• Behaviours linked to Neuroticism are critical here, balancing emotions and keeping focused on the targets we want to achieve. All the abilities to hide stress, to be always on, strong analytical mindsets, are all elements that will help support this need.

Growth

Fig.9: Continuous Learning is now a way of seeing the need for Growth at work. Photo by Bermix Studio on Unsplash
Fig.9: Continuous Learning is now a way of seeing the need for Growth at work. Photo by Bermix Studio on Unsplash

So much of management literature talks about the need to develop and grow people. We rarely see this, however, from an individual perspective. Yet this need is paramount for many individuals. The most solid attempt I have seen to create meaningful design that goes into this direction is that of the Deliberately Developmental Organisation illustrated by Robert Kegan and Lisa Laskow Lahey in their book An Everyone Culture. And it’s not by chance that I ended up listening to it as a (new) organisation model, because it needs a pervasive design of processes and tools to make it apparent.
This also means it is possible to Design Work for growth. Reality is that many individuals do exactly that. Artists, Researchers, Scientists, Musicians, Professional Players, are all categories of workers where the need for growth is pursued, and often visible in their resumés. The question that comes naturally is: are all people that have this need given the opportunity to pursue their work ideals?

As an individual, what are the features and behaviours we would use more to connect ourselves with this need successfully?

  • Physical Features that support continuous learning will be key, such as curiosity and learning agility.
  • Behaviours linked to Openness and Change are key to support this area. Interactions are focused on one’s growth in multiple directions, not just in depth, but also breadth of competences.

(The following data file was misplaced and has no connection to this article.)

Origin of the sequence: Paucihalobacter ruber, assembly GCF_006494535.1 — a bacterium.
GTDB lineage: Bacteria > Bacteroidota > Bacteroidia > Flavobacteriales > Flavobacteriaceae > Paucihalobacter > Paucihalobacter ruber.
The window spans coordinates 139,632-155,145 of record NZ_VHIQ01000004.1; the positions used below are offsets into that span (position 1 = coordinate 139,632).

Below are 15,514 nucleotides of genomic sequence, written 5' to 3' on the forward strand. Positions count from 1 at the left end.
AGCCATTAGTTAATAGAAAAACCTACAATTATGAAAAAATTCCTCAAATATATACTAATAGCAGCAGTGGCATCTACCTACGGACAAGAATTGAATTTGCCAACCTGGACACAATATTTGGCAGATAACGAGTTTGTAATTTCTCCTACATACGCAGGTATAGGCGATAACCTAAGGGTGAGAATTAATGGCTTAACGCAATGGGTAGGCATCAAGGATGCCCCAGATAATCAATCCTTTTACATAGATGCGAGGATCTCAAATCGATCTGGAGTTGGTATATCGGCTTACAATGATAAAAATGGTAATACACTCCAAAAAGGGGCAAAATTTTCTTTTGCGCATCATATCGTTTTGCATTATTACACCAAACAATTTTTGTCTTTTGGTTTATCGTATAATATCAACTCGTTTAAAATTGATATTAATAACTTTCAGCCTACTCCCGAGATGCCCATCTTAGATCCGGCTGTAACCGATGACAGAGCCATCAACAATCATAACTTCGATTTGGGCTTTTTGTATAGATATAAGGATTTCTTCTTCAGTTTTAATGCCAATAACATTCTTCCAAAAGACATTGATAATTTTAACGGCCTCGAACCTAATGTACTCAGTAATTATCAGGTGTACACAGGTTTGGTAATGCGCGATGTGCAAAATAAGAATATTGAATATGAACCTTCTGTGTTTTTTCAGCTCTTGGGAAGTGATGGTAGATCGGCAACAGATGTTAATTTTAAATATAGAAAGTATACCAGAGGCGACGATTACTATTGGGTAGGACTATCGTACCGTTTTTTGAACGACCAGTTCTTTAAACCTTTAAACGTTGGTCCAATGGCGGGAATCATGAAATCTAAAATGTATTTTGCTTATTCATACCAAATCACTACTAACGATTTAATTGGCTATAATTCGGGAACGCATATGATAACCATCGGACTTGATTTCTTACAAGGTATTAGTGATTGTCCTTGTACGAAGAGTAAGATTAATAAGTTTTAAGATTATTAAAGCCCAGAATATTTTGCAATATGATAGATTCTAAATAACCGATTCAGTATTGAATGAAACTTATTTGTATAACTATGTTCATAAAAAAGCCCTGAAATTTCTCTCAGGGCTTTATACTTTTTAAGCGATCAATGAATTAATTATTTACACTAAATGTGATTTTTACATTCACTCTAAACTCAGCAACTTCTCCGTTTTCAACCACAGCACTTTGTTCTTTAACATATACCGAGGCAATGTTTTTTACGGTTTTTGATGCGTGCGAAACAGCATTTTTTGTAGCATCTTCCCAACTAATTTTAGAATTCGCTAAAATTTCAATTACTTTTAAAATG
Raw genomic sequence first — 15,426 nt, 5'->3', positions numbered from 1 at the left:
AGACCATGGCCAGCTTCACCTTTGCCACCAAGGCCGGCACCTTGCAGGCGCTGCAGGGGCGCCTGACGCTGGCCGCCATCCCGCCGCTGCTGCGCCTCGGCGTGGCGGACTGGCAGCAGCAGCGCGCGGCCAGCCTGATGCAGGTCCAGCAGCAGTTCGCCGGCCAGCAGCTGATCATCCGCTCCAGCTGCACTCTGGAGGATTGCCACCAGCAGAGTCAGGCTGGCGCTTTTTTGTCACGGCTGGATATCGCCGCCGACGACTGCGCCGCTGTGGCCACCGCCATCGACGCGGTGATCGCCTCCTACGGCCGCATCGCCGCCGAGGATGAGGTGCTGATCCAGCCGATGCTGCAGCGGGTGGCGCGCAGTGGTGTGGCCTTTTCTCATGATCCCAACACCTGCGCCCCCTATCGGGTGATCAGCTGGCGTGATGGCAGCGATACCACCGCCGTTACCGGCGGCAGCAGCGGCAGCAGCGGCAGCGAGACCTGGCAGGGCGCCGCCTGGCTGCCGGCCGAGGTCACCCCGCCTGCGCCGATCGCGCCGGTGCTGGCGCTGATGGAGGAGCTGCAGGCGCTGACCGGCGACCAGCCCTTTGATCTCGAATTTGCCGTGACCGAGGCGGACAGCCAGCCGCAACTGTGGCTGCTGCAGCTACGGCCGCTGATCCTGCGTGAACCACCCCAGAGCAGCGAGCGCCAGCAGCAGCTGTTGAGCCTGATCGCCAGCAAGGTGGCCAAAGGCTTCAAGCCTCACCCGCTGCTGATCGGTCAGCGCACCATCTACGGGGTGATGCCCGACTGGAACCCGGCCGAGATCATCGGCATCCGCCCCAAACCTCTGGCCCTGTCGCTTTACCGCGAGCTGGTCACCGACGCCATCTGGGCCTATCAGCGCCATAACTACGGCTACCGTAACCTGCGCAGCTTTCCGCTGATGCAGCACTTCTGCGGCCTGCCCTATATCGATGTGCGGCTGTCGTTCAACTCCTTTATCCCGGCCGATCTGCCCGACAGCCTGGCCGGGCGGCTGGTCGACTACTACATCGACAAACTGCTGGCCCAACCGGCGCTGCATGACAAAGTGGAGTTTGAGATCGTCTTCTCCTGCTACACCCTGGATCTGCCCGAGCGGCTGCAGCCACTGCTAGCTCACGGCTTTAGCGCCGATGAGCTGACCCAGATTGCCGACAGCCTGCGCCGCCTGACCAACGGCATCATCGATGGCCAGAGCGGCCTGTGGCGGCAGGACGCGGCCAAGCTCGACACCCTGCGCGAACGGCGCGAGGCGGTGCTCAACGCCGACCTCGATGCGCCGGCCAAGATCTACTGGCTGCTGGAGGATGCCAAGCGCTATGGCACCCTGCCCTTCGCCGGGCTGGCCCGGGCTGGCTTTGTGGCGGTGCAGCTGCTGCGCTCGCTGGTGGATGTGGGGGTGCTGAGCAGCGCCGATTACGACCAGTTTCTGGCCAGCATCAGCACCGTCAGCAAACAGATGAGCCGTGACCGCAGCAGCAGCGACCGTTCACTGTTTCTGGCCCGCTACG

Meaning

Fig. 10: Meaning is the most difficult need to answer and design for. Photo by Priscilla Du Preez on Unsplash
Fig. 10: Meaning is the most difficult need to answer and design for. Photo by Priscilla Du Preez on Unsplash

This is the need more associated with the New Discourse of Work. Defining Meaning means taking a much broader view of what work and life mean altogether. This is not the room for a shiny declaration of piurpose, and that’s it. Rather, is the need that is being expressed by multiple angles to come back and reconnect the broken fabric of our lives, segmented between work and private life. The idea of “woirk-life balance” has probably been the biggest lie in managerial literature, serving solely to highlight the impossibility to balance two elements seen as opposing forces. You can’t be dedicated to both seemed the underlying message for both.

Yet, Meaning means also embarking in the through understanding of the real needs of a Human Being that transcend the physical life. Not necessarily spiritual in a religious sense, but definitely of realisation that moves beyond this level. For ages philosophers have lived this area, trying to make sense of the wholeness of the world. In a moment where we are living onlife more and more, we need to reconsider this even more.

As an individual, what are the features and behaviours we would use more to connect ourselves with this need successfully?

  • Intellectual Features such as abstract thinking and systems thinking are required, to cope with the need for understanding the outside world. This joined with the capacity of sense-making, that connects our self with the environment.
  • Behaviours would be those linked to self-development, in a much more holistic way. I believe that at this stage Human Beings would naturally flow towards a new form of collaborative behaviours, based on truly shared meaning and the abandoning of competitive stances.